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    ABSTRACT: Pinyon and juniper (Pinus spp., Juniperus spp.) woodlands are expanding into shrublands and grasslands throughout much of western North America. Woodland reduction is frequently used to mitigate the effects of conifer encroachment on game species (e.g. mule deer Odocoileus hemionus) and shrub and grassland-obligate species (e.g. sage grouse Centrocercus spp.). Although these practices are widespread, previous studies on the effects of woodland reduction on animal communities have not yet been synthesized, making it difficult to set priorities for future research and practice. To address this gap, we first summarize the history of pinyon and juniper reduction in western North America and characterize known wildlife habitat associations in pinyon and juniper ecosystems. We then review and synthesize evidence from the scientific literature on wildlife responses to pinyon and juniper woodland reduction. We tallied the outcomes of these studies to determine the relative proportions of positive, negative, and non-significant responses by different taxonomic groups and functional groups. The majority (69%) of animal species responses to woodland reduction treatments were non-significant. However, particular groups of species (taxonomic and/or functional) were more likely to respond positively or negatively, depending on the woodland reduction treatment method. Unexpectedly, investigators often found non-significant or negative responses by ungulates to woodland reduction, and non-significant responses by sagebrush obligate species. However, few studies measured effects on sagebrush obligate species, which limits inference for this group. Indeed, our review demonstrates that the effects of woodland reduction are well-understood for only a subset of taxonomic groups (e.g. birds and small mammals); whereas other groups (e.g. reptiles and terrestrial invertebrates) are consistently under-studied. Further, a shortage of large-scale and long-term research limits our ability to fully understand spatial and temporal wildlife responses to woodland reduction. We encourage practitioners to design and implement pinyon and juniper reduction projects to experimentally assess the effects of these practices on both target and non-target species. Adopting consistent monitoring protocols across projects would also facilitate greater understanding of how factors such as treatment type, size, location and duration result in positive or negative impacts to diverse wildlife of conservation concern.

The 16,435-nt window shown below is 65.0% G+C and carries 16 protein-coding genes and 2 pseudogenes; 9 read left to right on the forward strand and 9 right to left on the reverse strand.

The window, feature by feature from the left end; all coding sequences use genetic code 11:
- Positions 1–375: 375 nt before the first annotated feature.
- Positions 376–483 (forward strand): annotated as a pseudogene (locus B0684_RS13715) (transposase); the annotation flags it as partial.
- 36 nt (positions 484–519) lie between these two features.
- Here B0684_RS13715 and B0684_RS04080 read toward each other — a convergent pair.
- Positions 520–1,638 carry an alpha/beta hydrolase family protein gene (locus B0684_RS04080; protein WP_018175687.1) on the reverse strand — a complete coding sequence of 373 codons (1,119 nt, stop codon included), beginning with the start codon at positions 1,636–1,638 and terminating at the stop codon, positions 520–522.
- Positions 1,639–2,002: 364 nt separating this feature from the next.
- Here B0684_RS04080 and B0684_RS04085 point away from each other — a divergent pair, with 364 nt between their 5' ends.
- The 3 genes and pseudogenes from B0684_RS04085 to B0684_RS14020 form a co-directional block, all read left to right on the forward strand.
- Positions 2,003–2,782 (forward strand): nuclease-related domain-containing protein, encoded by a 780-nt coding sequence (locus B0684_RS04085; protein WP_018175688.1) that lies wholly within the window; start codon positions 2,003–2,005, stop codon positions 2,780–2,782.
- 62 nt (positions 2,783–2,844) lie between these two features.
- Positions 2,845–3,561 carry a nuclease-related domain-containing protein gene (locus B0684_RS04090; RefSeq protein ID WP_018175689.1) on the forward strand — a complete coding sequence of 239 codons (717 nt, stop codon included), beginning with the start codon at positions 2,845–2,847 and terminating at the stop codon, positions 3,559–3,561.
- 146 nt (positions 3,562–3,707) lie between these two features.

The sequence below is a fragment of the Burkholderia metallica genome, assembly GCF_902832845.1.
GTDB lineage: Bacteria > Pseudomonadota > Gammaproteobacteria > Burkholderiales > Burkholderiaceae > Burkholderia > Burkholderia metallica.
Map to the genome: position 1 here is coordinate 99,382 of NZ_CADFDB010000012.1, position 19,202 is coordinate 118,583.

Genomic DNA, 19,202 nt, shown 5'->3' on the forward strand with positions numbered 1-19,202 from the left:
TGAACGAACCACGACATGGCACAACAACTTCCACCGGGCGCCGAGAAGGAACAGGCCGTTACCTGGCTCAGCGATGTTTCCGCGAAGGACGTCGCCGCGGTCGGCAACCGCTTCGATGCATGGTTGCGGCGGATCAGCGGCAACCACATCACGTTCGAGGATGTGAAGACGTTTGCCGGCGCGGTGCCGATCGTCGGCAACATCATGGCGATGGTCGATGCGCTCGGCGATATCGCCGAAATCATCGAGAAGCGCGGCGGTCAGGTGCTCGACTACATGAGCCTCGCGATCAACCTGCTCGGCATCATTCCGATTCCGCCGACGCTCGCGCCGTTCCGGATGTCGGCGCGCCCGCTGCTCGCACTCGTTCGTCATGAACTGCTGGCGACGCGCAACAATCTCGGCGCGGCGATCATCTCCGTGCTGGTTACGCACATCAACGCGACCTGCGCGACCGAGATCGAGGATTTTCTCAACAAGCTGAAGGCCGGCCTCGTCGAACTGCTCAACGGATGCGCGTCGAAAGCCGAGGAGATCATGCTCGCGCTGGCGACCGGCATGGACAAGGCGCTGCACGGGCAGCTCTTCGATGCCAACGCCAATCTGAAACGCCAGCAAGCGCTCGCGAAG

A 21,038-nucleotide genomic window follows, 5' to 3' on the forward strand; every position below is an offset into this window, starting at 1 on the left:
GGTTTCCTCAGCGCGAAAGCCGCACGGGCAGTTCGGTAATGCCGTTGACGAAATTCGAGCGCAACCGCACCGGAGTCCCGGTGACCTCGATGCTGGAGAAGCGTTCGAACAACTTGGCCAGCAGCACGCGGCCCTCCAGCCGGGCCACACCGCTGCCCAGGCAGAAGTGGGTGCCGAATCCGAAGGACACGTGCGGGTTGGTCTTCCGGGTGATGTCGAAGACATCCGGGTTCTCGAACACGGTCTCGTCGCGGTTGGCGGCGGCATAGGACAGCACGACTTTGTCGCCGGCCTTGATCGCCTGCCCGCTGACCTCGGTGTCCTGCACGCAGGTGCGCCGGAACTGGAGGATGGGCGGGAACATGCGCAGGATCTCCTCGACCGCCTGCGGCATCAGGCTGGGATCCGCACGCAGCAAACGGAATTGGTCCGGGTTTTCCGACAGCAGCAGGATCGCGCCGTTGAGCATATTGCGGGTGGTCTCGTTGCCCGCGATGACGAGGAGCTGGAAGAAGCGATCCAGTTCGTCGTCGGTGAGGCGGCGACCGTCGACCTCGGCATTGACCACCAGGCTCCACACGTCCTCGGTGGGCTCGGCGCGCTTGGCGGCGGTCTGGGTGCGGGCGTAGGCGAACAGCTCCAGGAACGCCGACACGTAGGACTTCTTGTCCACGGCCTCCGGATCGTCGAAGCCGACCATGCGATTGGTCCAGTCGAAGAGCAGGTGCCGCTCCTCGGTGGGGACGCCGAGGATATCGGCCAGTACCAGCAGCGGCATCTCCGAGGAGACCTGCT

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    • "Semiarid forests including those of lodgepole and ponderosa pine may be highly impacted by climate change (Diffenbaugh et al., 2008; Allen et al., 2010; Herrero et al., 2013), which is predicted to produce warmer and drier conditions across much of western North America in the coming century (Seager et al., 2007; Gutzler and Robbins, 2011; IPCC, 2013). There is concern that ecological disturbances will be intensified by climate change, resulting in largescale degradation of and vegetation compositional changes in these forests in the coming decades (Breshears et al., 2005; Aitken et al., 2008; Allen and Breshears, 1998; Allen et al., 2010; Feddema et al., 2013; Hanberry, 2014), altering and possibly reducing the persistence of these forests and the services they provide. "
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    • "We observed just such a decline in our study plots: there was a significant decrease in green canopy cover for all treatments between 2007 and 2012, as well as high tree mortality (Fig. 4;Gaylord et al. 2013). Drought, fires and bark beetle outbreaks have reduced the coverage of pi~ non-juniper woodlands over the last few decades driving a shift to juniper and/or grassland dominated systems (Breshears et al. 2005;Williams et al. 2013). The loss of tree cover and decrease in canopy quality in this system may have severe consequences for A. exsanguis and other ectotherms even beyond the loss of protective microhabitat. "